Language: Maykulan

Classification

Comments on subclassification

Gavan Breen 1981 Claire Bowern and Quentin Atkinson 2012

Retired in ISO 639-3: Split into Mayi-Kulan [xyk], Mayi-Thakurti [xyt], Mayi-Yapi [xyj], and Wunumara [wnn]

  • Change request: 2012-007
  • ISO 639-3: mnt
  • Name: Maykulan
  • Reason: split
  • Effective: 2013-01-23

Excerpt from change request document:

It is our proposal that the entry currently listed as "Maykulan" (mnt) in Ethnologue 16 has a series of "alternate names" which actually represent a collection of languages under a Mayi group (currently Mayabic). These languages--Mayi-Kulan, Mayi-Thakurti, Mayi-Yapi, and Wunumara--will join the level of the existing Mayaguduna (xmy) and Ngawun (nxn).

There are multiple publications discussing the above-mentioned varieties as languages.

Pollock (2011) and Hinton & Hale (2004) clearly denote the Mayi-Yapi people as a separate people from their neighbors. Hinton & Hale illustrate this with a map of the region, a dotted line labeled "ethnographic boundary" dividing the Mayi-Yapi from the Mayi-Kutuna (2004: 21). Pollock lists various river catchments and local peoples, for example the Flinders River Catchment has listed under Indigenous peoples groups: Mayi-Yapi, Mayi- Kulan, Mayi-Thakurti, while other catchments have not all of these listed.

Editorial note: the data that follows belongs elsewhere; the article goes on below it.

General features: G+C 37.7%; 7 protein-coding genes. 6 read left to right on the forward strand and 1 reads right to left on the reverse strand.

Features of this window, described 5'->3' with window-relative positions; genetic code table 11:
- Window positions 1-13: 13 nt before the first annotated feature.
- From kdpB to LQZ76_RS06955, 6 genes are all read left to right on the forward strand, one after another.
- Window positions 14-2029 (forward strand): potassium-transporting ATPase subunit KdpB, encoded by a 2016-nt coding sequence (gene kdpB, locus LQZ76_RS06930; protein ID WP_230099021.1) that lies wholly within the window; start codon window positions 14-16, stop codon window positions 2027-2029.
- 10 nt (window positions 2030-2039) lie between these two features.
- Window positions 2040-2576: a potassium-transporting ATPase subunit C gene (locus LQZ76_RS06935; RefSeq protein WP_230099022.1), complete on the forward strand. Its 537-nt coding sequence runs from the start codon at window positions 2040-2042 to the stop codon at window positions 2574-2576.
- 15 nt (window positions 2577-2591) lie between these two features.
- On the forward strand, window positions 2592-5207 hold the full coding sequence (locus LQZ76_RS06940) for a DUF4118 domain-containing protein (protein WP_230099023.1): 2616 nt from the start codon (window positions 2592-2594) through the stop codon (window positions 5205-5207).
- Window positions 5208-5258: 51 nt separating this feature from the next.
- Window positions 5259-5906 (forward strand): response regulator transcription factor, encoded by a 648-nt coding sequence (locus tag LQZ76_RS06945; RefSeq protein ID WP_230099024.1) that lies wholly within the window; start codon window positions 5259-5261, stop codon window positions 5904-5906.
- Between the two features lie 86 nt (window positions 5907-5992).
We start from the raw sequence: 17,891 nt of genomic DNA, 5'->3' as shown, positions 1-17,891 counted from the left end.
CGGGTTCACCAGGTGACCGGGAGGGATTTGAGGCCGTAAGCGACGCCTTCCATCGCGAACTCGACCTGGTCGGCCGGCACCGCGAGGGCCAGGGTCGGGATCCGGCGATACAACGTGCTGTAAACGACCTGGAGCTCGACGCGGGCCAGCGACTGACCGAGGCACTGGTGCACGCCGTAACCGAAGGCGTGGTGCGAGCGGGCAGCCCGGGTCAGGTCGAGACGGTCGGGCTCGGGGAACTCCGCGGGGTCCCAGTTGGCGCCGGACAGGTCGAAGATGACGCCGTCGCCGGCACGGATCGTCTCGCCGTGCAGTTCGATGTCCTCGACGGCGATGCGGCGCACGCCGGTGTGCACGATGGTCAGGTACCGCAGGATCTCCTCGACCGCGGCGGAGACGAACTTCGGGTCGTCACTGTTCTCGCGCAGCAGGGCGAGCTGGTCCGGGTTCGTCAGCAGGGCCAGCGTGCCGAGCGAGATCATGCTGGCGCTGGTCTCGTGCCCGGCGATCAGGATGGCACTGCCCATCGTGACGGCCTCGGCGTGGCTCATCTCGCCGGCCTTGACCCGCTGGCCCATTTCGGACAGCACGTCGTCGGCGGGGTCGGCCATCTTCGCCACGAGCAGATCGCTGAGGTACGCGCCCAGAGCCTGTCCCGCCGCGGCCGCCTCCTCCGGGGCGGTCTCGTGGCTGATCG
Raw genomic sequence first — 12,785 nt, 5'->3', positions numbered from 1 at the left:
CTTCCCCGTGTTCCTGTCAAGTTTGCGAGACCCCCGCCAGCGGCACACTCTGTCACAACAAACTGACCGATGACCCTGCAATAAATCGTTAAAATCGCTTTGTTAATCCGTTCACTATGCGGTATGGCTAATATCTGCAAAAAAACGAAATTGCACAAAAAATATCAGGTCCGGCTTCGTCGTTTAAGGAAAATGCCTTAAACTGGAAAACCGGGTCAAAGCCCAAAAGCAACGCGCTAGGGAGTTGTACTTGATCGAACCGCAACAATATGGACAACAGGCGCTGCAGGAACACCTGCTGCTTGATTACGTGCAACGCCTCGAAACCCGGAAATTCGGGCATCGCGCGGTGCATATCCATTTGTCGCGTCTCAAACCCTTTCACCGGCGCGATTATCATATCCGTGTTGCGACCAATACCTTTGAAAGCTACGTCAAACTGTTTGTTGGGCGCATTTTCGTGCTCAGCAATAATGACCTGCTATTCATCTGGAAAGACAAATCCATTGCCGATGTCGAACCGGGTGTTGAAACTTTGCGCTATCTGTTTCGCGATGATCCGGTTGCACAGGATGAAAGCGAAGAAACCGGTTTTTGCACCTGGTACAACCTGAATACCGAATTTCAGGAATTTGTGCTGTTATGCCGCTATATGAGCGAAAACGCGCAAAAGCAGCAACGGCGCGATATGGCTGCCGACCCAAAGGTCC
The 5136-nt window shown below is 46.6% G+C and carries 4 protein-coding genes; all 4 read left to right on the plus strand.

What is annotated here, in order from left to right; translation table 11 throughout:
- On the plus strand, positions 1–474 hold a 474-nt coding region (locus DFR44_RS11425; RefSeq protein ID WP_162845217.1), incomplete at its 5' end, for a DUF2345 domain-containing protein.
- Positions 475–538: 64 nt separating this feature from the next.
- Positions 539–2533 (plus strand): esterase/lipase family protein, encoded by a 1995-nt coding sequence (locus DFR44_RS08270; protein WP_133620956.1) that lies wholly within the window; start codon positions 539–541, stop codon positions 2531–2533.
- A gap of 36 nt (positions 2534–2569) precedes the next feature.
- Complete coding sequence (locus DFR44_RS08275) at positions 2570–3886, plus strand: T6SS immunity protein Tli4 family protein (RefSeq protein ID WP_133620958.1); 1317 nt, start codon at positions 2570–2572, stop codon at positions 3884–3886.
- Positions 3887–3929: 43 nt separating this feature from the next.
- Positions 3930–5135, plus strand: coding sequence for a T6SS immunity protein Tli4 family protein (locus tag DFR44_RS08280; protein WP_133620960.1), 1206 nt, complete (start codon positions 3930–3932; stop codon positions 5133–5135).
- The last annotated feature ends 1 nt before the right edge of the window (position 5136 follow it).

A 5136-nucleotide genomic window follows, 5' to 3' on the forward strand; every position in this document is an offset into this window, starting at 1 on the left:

Blair (2001) cites several examples from the languages, for example "jerry-jerry, the annual herb Ammannia multiflora of Queensland, is from Mayi-Yapi and Mayi-Kulan, spoken around the Cloncurry Riverand the Norman River, north Queensland" (141-2).

Alpher (1991) in section 8.2 "Languages cited for etymological information" uses Mayi- Kulan and Mayi-Yapi languages as references.

ATSIDA has a database of language groups and peoples, listing the Mayi-Kulan, Mayi- Thakurti, Mayi-Yapi, and Wunumara peoples as separate entries. AusAnthrop also has separate entires for the peoples, under the names Maijabi, Mayi-Kulan, Mayi-Thakurti Wanamara.

I cannot neglect to mention perhaps the best publication concerning these languages, Breen's "The Mayi Languages of the Queensland Gulf Country" which provides, among other evidence, a 656 "concept list" with translations in all the Mayi languages illustrating the similarities and differences (e.g. 5). The book also provides an overview of cultural differences between the different peoples and notes several phonological differences between the languages (e.g. 29).

References

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